Through The Looking Glass: Lazy Journalism in Local Newspapers


As the strangely alluring monolith of everything right-thinking folk despise, there’s no denying the car-crash appeal of the likes of the Daily Mail; car crashes being exactly the kind of thing they longingly tease the public with graphic pictures of. It’s their duty to show us pictures other newspapers might disgracefully be printing; I think that’s their standpoint, I’m sure you appreciate the morals are a little vague.

However, there is an equally murky world on a local level. There was a report recently in my local rag, the Cambridge News, telling of a local girl who fell from the top of a multi-storey car park. The headline, should the details of the story not have enough drama (and indeed upset for her family and friends) opts to categorise it as a ‘plunge’. To ensure there is a full understanding, the first paragraph reads:

“A teenage girl was fighting for her life last night after she survived a plunge from the top of a multi-storey car park in Cambridge”.

“Plunge” like “romp”, “sex-act” and “tragic” is a word now rarely used other than in a newspaper. As such, it has taken on a rather cartoony quality, evoking images of Wile E. Coyote more than a serious situation. You would hope for simple, plainly written facts in a newspaper for a local area with a limited readership but the hyperbole seems even more gratuitous than the national papers. Who are these mystery people being pandered to?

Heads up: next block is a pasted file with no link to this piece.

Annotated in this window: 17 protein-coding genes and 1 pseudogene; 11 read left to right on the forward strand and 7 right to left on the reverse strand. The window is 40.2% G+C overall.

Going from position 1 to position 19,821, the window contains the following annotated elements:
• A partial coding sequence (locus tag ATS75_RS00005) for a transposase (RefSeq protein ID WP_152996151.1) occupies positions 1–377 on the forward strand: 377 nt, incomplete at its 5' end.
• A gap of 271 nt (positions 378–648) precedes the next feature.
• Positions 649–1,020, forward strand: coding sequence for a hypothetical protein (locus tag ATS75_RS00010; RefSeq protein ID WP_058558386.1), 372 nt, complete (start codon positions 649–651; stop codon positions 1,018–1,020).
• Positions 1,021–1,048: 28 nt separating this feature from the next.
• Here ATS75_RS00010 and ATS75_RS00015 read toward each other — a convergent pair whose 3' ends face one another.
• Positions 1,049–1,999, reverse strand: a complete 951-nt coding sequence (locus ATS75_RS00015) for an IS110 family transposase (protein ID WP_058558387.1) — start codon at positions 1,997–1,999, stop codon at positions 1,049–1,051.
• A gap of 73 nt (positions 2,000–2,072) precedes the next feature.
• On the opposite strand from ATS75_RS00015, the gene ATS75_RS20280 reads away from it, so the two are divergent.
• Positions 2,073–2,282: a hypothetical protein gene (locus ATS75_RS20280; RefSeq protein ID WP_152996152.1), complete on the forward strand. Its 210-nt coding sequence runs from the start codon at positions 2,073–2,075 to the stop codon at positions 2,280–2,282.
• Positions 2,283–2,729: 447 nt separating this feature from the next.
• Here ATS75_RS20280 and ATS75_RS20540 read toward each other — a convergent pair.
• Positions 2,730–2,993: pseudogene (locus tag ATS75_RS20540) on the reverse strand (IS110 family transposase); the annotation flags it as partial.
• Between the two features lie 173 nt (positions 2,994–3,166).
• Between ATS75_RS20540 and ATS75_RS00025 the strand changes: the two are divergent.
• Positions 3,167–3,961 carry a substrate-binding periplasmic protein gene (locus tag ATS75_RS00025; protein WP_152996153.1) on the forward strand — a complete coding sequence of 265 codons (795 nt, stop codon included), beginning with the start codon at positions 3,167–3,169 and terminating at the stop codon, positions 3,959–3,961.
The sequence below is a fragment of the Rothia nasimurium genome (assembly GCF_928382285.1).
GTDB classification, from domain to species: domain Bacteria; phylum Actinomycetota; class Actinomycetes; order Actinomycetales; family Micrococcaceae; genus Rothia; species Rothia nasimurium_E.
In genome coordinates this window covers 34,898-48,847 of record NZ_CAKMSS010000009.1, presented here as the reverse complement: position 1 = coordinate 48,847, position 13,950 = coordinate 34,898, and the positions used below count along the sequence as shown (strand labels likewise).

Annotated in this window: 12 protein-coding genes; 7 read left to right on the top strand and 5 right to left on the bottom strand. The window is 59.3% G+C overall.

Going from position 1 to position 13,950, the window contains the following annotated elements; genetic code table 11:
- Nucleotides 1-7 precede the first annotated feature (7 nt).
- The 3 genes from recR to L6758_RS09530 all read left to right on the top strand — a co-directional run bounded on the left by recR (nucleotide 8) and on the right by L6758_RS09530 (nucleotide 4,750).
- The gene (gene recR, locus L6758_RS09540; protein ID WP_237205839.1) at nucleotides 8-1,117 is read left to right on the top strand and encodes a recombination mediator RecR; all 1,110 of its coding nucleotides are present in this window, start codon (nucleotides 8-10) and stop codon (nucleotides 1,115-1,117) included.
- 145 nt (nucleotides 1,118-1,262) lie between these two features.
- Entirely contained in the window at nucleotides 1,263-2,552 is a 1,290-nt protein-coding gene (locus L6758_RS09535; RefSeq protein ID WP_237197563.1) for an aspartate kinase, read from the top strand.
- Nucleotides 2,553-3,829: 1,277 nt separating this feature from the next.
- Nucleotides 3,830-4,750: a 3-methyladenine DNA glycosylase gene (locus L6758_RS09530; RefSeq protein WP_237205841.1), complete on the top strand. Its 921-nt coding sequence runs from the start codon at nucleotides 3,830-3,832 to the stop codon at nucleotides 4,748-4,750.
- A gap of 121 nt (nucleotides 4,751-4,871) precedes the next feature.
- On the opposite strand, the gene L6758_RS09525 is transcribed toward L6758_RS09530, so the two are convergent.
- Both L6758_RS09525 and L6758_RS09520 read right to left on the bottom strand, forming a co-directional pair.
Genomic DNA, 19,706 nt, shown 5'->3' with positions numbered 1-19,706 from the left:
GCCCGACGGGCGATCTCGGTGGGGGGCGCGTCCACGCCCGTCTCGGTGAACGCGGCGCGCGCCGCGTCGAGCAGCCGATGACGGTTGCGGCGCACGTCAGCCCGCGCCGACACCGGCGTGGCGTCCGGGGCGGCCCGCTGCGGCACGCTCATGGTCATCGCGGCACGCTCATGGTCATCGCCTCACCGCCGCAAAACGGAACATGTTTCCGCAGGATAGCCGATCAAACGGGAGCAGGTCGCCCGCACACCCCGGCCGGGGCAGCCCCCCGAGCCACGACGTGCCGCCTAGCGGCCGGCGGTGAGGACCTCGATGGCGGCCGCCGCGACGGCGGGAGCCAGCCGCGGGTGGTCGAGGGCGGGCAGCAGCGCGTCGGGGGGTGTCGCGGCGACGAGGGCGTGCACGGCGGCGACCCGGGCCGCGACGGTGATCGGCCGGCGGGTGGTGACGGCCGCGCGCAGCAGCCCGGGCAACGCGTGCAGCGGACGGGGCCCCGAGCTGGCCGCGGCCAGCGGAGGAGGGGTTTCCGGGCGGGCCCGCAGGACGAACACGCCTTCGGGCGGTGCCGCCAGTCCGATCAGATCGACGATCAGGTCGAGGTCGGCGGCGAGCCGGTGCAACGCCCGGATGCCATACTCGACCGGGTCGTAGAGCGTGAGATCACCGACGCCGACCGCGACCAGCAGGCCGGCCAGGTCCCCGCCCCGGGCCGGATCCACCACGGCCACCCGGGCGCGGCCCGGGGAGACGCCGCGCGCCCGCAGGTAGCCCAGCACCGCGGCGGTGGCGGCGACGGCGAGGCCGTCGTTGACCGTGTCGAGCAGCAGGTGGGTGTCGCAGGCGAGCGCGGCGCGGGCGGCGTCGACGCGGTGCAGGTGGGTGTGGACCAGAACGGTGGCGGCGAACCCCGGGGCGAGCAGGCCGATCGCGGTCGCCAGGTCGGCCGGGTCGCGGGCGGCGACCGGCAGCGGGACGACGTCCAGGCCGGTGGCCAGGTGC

Cut to later in the same week – a pensioner complained to Cambridge train station that the wall of the urinals at the station (I know, I know) was so shiny that the mirrored effect, in the paper’s words, found the gentleman with his “privacy left in tatters”. Tatters! It’s at points like this that one begins to wonder whether language as we know it still exists. The commuter goes on:

“It’s dreadful. You can see everyone in full view and a little kid about 5 years old was there and having a good look round.

” It’s like having a glass door into the ladies.”

He added: “My privacy has been demolished. If I need to go to the toilet I do not want people to see my privates.”

A train station spokesperson then duly tries to allay any fears that the toilets may in any way lead to the fall of Mankind, faced as they are with a situation involving demolition and tatters…among other things.

As part of his routine, John Cooper Clarke used to claim that the word “fantastic” had lost all meaning – an egg sandwich could be “fantastic” and no-one would bat an eyelid. An egg sandwich therefore accepted as literally being ‘the stuff of fantasy’.

Being fed rubbish news is nothing new but on a local level it’s particularly depressing. What is worse is the use of completely inappropriate language to describe events that no-one, anywhere, would feel the need to have sanitised. These aren’t film or music reviews (there’s my get out of jail free card), these are peoples’ lives. How has such lazy journalism become accepted and allowed to develop to such an extent that words begin to lose all meaning? It would be nice to imagine a new breed of journalist who eschews these bizarre conventions but the truth is that language is in danger of being left in…ah, y’know…